In exercising his war-making powers, the President has historically pursued war-related initiatives that implicate civil liberties. Meanwhile, the Congress, with little incentive to resist these initiatives, has played a steadily declining role in warmaking. In this Essay, Professor Devins examines this dynamic, and argues that with Congress largely standing on the sidelines as the President leads the nation in war, it is the American public that has become the principal check on the powers of the President in wartime.


Averting Government By Consent Decree: Constitutional Limits On The Enforcement Of Settlements With The Federal Government, Jeremy A. Rabkin, Neal Devins Sep 2019

Averting Government By Consent Decree: Constitutional Limits On The Enforcement Of Settlements With The Federal Government, Jeremy A. Rabkin, Neal Devins

Neal E. Devins

No abstract provided.


Abdication By Another Name: An Ode To Lou Fisher, Neal Devins Sep 2019

Abdication By Another Name: An Ode To Lou Fisher, Neal Devins

Neal E. Devins

No abstract provided.


Bring Back The Draft?, Neal Devins Sep 2019

Bring Back The Draft?, Neal Devins

Neal E. Devins

No abstract provided.


Congressional Administration Of Foreign Affairs, Rebecca Ingber Sep 2019

Congressional Administration Of Foreign Affairs, Rebecca Ingber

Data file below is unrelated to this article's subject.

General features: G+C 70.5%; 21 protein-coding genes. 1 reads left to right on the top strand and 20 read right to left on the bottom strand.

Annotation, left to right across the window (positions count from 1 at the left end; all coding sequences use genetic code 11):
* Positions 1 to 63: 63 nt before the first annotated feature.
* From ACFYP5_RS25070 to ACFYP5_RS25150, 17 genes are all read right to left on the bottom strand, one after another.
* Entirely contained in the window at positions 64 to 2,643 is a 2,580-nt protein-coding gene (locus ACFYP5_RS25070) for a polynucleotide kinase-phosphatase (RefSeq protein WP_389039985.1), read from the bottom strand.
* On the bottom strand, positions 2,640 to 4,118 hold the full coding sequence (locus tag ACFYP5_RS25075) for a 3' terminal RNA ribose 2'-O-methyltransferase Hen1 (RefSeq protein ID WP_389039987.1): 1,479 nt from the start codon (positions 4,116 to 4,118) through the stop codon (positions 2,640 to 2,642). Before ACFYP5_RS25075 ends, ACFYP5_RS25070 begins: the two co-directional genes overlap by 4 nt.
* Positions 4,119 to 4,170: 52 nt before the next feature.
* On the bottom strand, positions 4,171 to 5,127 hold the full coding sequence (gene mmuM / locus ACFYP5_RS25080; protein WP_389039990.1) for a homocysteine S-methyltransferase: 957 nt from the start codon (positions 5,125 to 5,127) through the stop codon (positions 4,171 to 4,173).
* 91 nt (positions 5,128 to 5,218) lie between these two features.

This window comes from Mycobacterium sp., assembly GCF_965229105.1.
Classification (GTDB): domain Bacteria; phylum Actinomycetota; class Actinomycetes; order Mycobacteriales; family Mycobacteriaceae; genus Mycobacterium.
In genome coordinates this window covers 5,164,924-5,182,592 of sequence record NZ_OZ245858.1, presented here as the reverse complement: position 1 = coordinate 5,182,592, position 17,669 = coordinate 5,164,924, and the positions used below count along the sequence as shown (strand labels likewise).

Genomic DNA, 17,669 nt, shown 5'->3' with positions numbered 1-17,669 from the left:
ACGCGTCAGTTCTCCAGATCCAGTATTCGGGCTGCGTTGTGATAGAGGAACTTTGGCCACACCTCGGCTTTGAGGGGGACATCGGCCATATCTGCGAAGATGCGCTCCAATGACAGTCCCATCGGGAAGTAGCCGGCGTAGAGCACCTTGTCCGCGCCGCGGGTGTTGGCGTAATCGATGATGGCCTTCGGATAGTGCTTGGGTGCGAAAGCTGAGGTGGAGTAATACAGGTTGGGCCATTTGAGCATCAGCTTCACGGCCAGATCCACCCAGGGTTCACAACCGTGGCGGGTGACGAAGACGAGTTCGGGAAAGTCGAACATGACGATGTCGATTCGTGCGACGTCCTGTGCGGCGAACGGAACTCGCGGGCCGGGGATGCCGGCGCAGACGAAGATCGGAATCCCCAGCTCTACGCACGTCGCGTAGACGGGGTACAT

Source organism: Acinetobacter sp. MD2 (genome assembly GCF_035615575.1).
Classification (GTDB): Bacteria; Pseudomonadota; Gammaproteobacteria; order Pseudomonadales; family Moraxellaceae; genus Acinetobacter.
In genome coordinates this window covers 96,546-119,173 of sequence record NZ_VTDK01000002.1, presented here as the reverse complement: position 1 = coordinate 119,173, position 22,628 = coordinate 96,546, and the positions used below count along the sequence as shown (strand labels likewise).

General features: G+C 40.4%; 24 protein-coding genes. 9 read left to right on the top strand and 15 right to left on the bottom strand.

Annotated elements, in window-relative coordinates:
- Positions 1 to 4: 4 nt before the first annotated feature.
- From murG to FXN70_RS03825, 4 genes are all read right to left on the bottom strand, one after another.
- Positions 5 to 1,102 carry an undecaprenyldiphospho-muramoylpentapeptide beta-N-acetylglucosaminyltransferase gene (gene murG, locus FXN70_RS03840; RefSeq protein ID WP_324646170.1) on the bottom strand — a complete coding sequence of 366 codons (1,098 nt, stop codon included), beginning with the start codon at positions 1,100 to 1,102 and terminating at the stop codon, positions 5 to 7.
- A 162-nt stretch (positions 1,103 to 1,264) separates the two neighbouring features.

Faculty Scholarship

Longstanding debates over the allocation of foreign affairs power between Congress and the President have reached a stalemate. Wherever the formal line between Congress and the President’s powers is drawn, it is well established that as a functional matter, even in times of great discord between the two branches, the President wields immense power when he acts in the name of foreign policy or national security.

And yet, while scholarship focuses on the accretion of power in the presidency, presidential primacy is not the end of the story. The fact that the President usually “wins” in foreign affairs does ...


Sg’S Brief In Lucia Could Portend The End Of The Alj Program As We Have Known It, Jeffrey S. Lubbers Sep 2019

Sg’S Brief In Lucia Could Portend The End Of The Alj Program As We Have Known It, Jeffrey S. Lubbers